3.9 out of 5 3.9
Parkers overall rating: 3.9 out of 5 3.9

Entry-level BMW SUV is great to drive and looks sharp

BMW X1 SUV (15 on) - rated 3.9 out of 5
Enlarge 153 photos

At a glance

New price £29,455 - £42,795
Lease from new From £347 p/m View lease deals
Used price £11,220 - £31,245
Used monthly cost £280 - £780
Fuel Economy 34.4 - 166.0 mpg
Road tax cost £20 - £475
Insurance group 22 - 34 How much is it to insure?
New

PROS

  • Sharp, sporty handling
  • High levels of practicality
  • Interior quality a strong point
  • Recommended for driving and image

CONS

  • Firmer ride than many rivals
  • No Android Auto functionality
  • Too much equipment is optional
  • For most people, a used Evoque is a more desirable choice

BMW X1 SUV rivals

Audi
Q3
4 out of 5 4.0
Volkswagen
Tiguan
4.4 out of 5 4.4

Written by Keith WR Jones on

Now in its second generation, the BMW X1 is the German manufacturer’s entry-level SUV. It’s designed to offer the kudos of a premium badge with the convenience and practicality of a smaller-sized SUV, not to mention the driving pleasure that BMW proudly touts across its entire range. A facelift was introduced for 2020 to bring this strong-selling model back up to date.

>> We rate the best hybrid SUVs for 2020

The X1 isn’t alone in its sector, however, with numerous rivals all claiming to offer a premium SUV package at prices that shouldn’t break the bank. Chief among which is the Audi Q3, Jaguar E-Pace, Range Rover Evoque, DS 7 Crossback and Volvo XC40, as well as the slightly smaller Mercedes-Benz GLA. 

Still the ultimate driving machine?

Many buyers still value the traditionally sharp handling of BMW cars and the X1, despite its SUV bodystyle, doesn’t disappoint on that front. The handling isn’t up there with the lower, lower, sportier 3 Series, yet there’s still an appreciable difference between the way the X1 drives when compared with most if its rivals.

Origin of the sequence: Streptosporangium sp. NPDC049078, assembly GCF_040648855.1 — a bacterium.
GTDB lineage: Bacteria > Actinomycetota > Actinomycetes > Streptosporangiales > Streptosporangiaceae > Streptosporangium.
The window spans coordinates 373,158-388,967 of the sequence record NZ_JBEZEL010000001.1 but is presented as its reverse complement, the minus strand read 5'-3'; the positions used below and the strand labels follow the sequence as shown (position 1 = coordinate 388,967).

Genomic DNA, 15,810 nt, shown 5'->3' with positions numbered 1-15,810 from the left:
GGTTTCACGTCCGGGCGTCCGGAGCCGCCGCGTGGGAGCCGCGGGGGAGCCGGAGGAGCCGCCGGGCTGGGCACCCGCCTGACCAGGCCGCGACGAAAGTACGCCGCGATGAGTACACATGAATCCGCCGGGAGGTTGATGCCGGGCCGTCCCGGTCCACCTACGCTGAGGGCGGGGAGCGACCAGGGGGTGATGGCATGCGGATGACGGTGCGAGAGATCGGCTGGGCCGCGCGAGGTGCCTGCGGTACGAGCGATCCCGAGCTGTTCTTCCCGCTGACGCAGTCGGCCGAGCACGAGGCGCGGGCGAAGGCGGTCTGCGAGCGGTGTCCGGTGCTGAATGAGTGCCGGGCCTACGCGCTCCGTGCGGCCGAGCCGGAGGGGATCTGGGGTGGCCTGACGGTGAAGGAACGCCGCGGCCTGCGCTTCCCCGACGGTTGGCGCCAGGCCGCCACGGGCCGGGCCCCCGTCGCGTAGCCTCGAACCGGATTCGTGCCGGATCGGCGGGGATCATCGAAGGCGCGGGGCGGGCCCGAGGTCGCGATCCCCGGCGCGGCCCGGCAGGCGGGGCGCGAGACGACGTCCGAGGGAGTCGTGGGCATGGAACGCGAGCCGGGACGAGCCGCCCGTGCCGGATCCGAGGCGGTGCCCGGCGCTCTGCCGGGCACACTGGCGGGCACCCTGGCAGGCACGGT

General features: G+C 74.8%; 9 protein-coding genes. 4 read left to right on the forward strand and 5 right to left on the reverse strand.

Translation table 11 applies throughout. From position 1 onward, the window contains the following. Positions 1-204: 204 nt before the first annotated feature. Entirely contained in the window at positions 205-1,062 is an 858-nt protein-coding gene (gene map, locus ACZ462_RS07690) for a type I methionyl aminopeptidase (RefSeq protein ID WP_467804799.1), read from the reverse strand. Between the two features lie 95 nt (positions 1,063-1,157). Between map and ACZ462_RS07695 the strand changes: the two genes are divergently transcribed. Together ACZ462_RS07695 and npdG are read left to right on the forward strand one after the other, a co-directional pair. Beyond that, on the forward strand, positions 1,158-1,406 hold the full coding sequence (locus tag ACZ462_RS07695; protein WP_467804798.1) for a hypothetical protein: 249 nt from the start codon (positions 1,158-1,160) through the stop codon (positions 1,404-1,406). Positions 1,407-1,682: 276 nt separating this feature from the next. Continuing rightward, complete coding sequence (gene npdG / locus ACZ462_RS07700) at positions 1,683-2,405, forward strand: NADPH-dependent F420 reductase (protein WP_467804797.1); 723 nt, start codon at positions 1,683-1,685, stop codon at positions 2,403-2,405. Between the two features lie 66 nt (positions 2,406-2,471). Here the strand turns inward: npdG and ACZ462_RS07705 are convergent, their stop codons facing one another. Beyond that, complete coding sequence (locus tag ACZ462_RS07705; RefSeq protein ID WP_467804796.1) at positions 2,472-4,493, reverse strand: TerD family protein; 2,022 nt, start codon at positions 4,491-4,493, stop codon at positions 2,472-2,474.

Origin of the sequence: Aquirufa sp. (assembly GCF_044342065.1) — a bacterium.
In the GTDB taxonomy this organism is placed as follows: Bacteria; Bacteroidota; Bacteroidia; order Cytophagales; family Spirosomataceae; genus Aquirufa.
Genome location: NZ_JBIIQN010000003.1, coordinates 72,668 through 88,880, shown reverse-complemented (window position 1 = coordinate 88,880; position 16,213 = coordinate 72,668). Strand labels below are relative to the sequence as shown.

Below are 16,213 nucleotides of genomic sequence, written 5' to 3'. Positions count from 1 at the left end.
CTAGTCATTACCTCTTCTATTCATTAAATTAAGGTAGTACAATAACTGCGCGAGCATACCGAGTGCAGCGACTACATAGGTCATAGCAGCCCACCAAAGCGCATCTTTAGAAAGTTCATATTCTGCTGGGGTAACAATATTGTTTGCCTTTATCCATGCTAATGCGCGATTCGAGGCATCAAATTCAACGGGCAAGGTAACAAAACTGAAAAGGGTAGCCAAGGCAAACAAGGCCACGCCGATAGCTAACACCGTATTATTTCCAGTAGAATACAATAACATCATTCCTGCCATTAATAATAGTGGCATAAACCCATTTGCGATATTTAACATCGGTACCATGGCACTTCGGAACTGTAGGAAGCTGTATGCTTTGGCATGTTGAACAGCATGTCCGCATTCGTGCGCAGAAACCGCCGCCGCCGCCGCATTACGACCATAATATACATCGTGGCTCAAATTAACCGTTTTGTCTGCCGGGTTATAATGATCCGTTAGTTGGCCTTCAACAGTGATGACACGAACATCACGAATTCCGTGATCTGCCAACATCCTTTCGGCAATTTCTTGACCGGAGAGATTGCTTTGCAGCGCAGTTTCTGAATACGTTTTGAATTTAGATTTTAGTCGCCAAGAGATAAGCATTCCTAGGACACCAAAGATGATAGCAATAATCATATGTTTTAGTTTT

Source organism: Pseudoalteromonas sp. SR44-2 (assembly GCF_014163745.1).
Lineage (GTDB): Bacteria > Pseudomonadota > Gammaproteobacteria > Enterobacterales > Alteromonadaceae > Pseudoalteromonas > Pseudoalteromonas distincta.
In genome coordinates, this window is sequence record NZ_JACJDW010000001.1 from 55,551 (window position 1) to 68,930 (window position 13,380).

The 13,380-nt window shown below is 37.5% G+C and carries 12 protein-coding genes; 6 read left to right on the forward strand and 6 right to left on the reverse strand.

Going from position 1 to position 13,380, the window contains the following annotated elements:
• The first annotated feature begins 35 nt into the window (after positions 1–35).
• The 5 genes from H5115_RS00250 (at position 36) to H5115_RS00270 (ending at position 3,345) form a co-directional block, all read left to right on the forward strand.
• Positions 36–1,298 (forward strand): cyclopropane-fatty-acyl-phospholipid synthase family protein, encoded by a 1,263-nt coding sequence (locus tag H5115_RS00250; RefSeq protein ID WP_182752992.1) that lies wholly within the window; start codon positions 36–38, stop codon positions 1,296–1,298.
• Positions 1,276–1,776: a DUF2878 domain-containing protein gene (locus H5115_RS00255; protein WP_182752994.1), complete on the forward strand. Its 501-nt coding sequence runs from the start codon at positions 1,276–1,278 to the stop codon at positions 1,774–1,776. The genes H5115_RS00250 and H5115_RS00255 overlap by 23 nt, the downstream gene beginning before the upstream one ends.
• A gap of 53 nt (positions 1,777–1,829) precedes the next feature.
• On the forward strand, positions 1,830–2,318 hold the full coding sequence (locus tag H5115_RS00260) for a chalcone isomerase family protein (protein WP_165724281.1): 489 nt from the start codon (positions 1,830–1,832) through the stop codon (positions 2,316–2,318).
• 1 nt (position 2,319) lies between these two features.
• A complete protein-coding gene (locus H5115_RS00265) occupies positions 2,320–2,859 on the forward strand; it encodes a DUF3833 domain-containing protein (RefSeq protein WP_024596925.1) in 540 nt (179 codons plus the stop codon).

The steering, body control and outright traction levels all go beyond what you’d expect from an SUV, meaning there’s fun to be had behind the wheel of an X1 if you go searching for it.

Such dynamic prowess isn’t without its caveats, however, the X1 delivering a firmer ride than many rivals, regardless of whether or not you spec the optional adaptive dampers. While the X1 is available with xDrive four-wheel drive, many versions are badged sDrive - in those instances, only the front - not the rear - wheels are driven.

High quality interior

BMW X1 (2020) interior view

Just because the X1 is the baby SUV in the BMW range doesn’t mean it's treated to anything less than the usual high-quality, logically laid out interior. Sure, it might be beginning to look a touch dated, but the materials used and intuitiveness are still up there with the best in class.

That 2019 facelift introduced a newer iteration of BMW's iDrive multimedia system, together with trim enhancements to make the cabin feel even more inviting, including double-stitching on the dashboard and door panels, with contrast-colour lower mouldings with certain interior hues.

Excellent practicality

Both the X1’s rear-seat space and luggage capacity are impressive. The former is competitive, in part, due to the standard-fit sliding second row of seats that allow users to create less or more legroom depending on how much bootspace is needed. Even in its most forward position, however, there’s still enough room for two adults (three at a squeeze if necessary), plus headroom is also generous. 

Round at the back, there’s a more than competitive amount of bootspace complemented by a standard-fit electric tailgate and 40:20:40 split folding rear seats. What’s more, said seats fold completely flat at the touch of a lever – handy if you’ve got your hands full with luggage.

Wide range of extra-cost options to choose from

If delving into an options list and picking out clever tech or handy extras is something you enjoy, then the X1 – like many BMWs – will be well suited to you. Gadgets include adaptive cruise control, Apple CarPlay, a Harman Kardon sound system and keyless entry.

The downside to this is that standard kit levels aren’t perhaps as generous as they should be. Most of the essentials are included, but there’s no getting away from the fact that rival manufacturers offer more standard equipment. And the lack of Android Auto – either as an option or as standard – is still an annoyance.

Click through the next few pages to read everything you need to know about the BMW X1 including its practicality, how much it costs to run, what it's like to drive – and whether we recommend buying one.

BMW X1 (2020) rear view

BMW X1 SUV rivals

Audi
Q3
4 out of 5 4.0
Volkswagen
Tiguan
4.4 out of 5 4.4

Other BMW X1 models: